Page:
Based upon more than a decade in graphic design education I have a working theory called “Design demons” to explain the psychology behind the design process. In a previous post I looked at how design schools grades matched particular designers. Design demons more specifically looks at how the personality of the designer relates to the design process and therefore acts as a basis for giving individualised advice for designers to develop themselves.
There are three primary demons in the designer’s mind that each battle for attention. These are the Creative, the Critic and the Pragmatist. The label demon was chosen because these are powerful forces that can both help and overwhelm. Each demon has a different level of loudness, ability and affinity for a stage of the design process.
The Creative demon is the divergent thinker. Full of enthusiasm, curiosity and ideas this demon always has a positive attitude: “Wouldn’t it be cool if .... “ The Creative demon is the wellspring of new ideas. The Creative demon is at their best during the early “Concepting” stages of the design process though the Creative demon can have a role to play in later stages for problem solving. However, if the Creative demon is always coming up with new ideas then the project will neither be polished nor finished on time.
The Critic demon evaluates ideas and judges them. A strong Critic demon enables the designer to choose their best concepts and refine them further. The Critic demon decides when an idea is good enough to pursue further. Therefore the Critic demon relates to the Development and Refinement stages of the design process. An overly negative Critic demon will trap a designer into constantly going back to the drawing board. A poorly developed critic is unable to make decisions.
The Pragmatist demon is the taskmaster. This demon watches the clock, the budget, the ability of the designer and other available resources. The demon tells the Critic demon to stop being so picky and to move on because the deadline is looming. A weak Pragmatist demon will miss milestones. An overly safe Pragmatist demon will only allow easy to produce, safe ideas to progress. The Pragmatist is most useful in the feasibility and production stages of the design process.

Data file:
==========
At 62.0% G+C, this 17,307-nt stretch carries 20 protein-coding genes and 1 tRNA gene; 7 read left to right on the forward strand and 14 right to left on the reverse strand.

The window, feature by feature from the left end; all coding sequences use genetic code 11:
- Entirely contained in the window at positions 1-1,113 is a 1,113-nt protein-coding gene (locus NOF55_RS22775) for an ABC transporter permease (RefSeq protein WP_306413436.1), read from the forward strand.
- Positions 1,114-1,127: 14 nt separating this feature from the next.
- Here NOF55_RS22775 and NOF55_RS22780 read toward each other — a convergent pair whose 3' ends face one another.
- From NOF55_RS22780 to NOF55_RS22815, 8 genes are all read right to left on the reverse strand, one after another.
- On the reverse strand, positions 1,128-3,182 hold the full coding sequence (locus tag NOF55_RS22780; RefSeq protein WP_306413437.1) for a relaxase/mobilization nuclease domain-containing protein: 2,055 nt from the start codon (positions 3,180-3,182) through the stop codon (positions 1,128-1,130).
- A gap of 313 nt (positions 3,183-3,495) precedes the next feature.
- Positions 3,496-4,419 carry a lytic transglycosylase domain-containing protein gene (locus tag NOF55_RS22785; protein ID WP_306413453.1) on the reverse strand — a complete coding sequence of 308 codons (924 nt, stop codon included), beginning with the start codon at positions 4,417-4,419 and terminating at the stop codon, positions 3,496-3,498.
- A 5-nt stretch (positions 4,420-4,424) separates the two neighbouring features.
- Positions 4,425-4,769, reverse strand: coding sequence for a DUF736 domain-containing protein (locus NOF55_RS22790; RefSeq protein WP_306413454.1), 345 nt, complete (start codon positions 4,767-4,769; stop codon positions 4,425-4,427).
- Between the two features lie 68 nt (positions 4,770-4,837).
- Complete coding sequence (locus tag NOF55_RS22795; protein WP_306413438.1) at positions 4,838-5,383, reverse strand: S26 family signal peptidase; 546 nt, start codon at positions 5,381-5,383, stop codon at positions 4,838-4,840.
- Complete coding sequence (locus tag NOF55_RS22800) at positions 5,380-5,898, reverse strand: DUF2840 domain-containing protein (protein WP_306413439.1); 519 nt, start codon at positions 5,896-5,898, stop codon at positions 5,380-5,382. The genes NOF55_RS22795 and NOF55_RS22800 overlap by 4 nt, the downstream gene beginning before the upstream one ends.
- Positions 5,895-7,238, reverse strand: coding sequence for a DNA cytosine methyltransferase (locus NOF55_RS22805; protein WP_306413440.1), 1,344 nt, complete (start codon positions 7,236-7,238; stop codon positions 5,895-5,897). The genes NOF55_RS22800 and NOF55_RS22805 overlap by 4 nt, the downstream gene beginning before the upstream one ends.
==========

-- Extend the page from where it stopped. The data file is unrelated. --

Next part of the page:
Developing ability in each demon is part of a good design education. For beginning designers they will learn to listen to each demon in turn as they progress through the design process. More experienced designers can allow all the demons to speak at once.
Example of Design Demons 1: Often highly creative people struggle in graphic design programs because their Critic demon is too weak to rank concepts and the Pragmatist demon is not strong enough to keep an eye on the clock. Right up to the last minute their loud Creative demon will be feeding them with crazy off-the-wall and impractical ideas. These people can become successful designers by reigning in the Creative demon and allowing the other demons room to develop.
Example of Design Demons 2: Sometimes a designer can get stuck in a loop where the Creative demon cannot come up with anything to satisfy the Critic demon. This is either a sign that the Critic demon is too loud and the Pragmatist demon needs to make the Critic demon choose something that is “good enough”. Or, it could be a sign that the designer needs additional help in developing ability in the Creative demon.
My hope is that thinking in terms of Design Demons helps educating designers and gives a framework for designers to self-evaluate their strengths.